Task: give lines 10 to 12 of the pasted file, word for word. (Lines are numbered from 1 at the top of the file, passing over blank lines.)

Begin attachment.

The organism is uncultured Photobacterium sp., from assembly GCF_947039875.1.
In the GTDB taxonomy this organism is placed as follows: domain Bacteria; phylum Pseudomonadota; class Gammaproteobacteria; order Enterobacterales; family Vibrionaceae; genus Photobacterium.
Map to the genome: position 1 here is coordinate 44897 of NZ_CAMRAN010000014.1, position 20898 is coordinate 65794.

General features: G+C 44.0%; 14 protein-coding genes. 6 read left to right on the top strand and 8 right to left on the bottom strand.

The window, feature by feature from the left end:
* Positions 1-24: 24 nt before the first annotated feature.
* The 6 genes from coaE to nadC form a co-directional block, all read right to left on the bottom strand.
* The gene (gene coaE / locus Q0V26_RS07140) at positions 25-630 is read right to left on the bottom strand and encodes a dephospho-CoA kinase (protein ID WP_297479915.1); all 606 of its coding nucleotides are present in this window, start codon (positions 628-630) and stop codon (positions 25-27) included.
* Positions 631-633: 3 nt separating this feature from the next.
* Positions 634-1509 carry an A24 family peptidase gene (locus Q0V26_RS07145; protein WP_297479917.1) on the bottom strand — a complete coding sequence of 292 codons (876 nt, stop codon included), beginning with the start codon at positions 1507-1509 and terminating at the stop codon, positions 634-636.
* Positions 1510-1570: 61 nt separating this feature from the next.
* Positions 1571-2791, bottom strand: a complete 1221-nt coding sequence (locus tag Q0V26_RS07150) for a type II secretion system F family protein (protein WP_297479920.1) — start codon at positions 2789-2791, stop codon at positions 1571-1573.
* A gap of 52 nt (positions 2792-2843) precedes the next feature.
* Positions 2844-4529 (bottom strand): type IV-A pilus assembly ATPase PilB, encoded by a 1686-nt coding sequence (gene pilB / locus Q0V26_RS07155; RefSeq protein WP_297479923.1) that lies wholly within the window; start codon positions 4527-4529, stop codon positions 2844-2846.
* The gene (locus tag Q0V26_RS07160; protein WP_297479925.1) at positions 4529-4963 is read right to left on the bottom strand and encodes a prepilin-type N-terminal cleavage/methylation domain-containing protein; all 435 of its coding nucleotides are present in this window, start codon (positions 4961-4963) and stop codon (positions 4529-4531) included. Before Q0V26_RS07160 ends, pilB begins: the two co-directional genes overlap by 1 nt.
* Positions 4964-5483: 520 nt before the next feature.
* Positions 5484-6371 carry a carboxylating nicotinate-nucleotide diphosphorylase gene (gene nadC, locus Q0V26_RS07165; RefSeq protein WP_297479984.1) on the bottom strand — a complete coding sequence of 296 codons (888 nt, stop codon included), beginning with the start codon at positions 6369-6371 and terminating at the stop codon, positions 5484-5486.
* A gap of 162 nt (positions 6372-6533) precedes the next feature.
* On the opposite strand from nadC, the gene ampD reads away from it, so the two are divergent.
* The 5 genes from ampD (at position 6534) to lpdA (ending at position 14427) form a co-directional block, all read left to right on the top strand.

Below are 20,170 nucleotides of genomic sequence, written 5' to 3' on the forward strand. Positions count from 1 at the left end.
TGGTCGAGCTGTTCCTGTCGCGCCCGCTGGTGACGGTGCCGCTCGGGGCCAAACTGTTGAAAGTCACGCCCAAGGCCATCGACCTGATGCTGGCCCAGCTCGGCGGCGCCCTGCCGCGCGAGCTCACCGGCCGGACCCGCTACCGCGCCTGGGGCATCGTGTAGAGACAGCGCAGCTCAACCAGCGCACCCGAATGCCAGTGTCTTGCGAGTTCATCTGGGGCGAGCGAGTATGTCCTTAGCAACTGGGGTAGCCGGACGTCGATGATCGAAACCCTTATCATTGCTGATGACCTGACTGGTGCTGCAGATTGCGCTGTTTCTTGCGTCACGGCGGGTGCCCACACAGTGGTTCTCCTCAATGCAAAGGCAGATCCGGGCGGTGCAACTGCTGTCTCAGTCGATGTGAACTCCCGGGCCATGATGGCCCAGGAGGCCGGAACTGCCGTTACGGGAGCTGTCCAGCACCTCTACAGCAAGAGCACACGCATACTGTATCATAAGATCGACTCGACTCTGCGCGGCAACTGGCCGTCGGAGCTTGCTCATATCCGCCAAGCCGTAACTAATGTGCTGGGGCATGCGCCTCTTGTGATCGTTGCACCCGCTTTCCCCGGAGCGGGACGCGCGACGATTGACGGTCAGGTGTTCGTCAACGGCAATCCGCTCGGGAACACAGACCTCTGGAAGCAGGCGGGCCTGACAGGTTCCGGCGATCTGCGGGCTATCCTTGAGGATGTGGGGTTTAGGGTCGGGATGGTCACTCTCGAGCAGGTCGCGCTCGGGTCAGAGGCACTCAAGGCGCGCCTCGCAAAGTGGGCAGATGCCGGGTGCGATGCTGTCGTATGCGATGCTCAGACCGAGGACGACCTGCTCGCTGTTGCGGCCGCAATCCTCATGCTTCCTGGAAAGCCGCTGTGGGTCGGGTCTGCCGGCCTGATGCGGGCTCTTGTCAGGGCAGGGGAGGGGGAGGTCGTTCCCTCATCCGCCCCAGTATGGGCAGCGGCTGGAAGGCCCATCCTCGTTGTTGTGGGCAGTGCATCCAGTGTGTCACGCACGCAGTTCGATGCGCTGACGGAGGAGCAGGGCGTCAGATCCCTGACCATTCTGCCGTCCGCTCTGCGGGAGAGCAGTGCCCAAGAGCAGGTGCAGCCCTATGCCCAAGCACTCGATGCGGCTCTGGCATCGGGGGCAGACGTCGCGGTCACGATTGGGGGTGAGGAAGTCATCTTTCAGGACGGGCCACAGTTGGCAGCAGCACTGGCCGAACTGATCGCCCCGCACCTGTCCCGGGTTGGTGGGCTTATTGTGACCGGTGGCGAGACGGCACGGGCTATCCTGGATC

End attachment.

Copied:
* Positions 634-1509 carry an A24 family peptidase gene (locus Q0V26_RS07145; protein WP_297479917.1) on the bottom strand — a complete coding sequence of 292 codons (876 nt, stop codon included), beginning with the start codon at positions 1507-1509 and terminating at the stop codon, positions 634-636.
* Positions 1510-1570: 61 nt separating this feature from the next.
* Positions 1571-2791, bottom strand: a complete 1221-nt coding sequence (locus tag Q0V26_RS07150) for a type II secretion system F family protein (protein WP_297479920.1) — start codon at positions 2789-2791, stop codon at positions 1571-1573.